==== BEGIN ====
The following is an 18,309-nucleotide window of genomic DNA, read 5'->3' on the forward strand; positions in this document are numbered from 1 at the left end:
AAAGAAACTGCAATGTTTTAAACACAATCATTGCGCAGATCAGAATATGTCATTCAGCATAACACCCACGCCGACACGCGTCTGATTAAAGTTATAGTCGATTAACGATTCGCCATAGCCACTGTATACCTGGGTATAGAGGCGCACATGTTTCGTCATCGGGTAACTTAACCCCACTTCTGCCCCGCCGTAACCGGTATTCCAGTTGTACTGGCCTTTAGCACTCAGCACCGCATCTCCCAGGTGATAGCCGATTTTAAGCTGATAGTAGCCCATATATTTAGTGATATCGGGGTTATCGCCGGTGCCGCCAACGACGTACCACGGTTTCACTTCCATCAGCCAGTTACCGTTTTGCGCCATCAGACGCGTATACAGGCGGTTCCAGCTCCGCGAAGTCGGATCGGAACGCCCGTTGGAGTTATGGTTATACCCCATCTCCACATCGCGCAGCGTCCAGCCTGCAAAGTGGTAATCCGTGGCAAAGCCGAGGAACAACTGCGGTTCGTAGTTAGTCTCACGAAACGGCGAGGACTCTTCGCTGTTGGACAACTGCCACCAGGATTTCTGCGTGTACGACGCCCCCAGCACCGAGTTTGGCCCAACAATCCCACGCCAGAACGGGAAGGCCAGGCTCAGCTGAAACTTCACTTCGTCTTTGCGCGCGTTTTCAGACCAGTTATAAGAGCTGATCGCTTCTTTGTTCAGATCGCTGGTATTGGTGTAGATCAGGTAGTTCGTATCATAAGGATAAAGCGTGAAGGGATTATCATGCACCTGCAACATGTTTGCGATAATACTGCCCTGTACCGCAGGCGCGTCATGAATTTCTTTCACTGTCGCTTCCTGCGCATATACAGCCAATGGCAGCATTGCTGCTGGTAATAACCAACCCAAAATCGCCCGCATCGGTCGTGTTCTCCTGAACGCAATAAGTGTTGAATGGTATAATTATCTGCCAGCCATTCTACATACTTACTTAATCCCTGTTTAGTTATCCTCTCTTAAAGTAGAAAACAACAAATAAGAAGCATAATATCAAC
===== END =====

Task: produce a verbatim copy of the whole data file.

The following is an 18,309-nucleotide window of genomic DNA, read 5'->3' on the forward strand; positions in this document are numbered from 1 at the left end:
AAAGAAACTGCAATGTTTTAAACACAATCATTGCGCAGATCAGAATATGTCATTCAGCATAACACCCACGCCGACACGCGTCTGATTAAAGTTATAGTCGATTAACGATTCGCCATAGCCACTGTATACCTGGGTATAGAGGCGCACATGTTTCGTCATCGGGTAACTTAACCCCACTTCTGCCCCGCCGTAACCGGTATTCCAGTTGTACTGGCCTTTAGCACTCAGCACCGCATCTCCCAGGTGATAGCCGATTTTAAGCTGATAGTAGCCCATATATTTAGTGATATCGGGGTTATCGCCGGTGCCGCCAACGACGTACCACGGTTTCACTTCCATCAGCCAGTTACCGTTTTGCGCCATCAGACGCGTATACAGGCGGTTCCAGCTCCGCGAAGTCGGATCGGAACGCCCGTTGGAGTTATGGTTATACCCCATCTCCACATCGCGCAGCGTCCAGCCTGCAAAGTGGTAATCCGTGGCAAAGCCGAGGAACAACTGCGGTTCGTAGTTAGTCTCACGAAACGGCGAGGACTCTTCGCTGTTGGACAACTGCCACCAGGATTTCTGCGTGTACGACGCCCCCAGCACCGAGTTTGGCCCAACAATCCCACGCCAGAACGGGAAGGCCAGGCTCAGCTGAAACTTCACTTCGTCTTTGCGCGCGTTTTCAGACCAGTTATAAGAGCTGATCGCTTCTTTGTTCAGATCGCTGGTATTGGTGTAGATCAGGTAGTTCGTATCATAAGGATAAAGCGTGAAGGGATTATCATGCACCTGCAACATGTTTGCGATAATACTGCCCTGTACCGCAGGCGCGTCATGAATTTCTTTCACTGTCGCTTCCTGCGCATATACAGCCAATGGCAGCATTGCTGCTGGTAATAACCAACCCAAAATCGCCCGCATCGGTCGTGTTCTCCTGAACGCAATAAGTGTTGAATGGTATAATTATCTGCCAGCCATTCTACATACTTACTTAATCCCTGTTTAGTTATCCTCTCTTAAAGTAGAAAACAACAAATAAGAAGCATAATATCAAC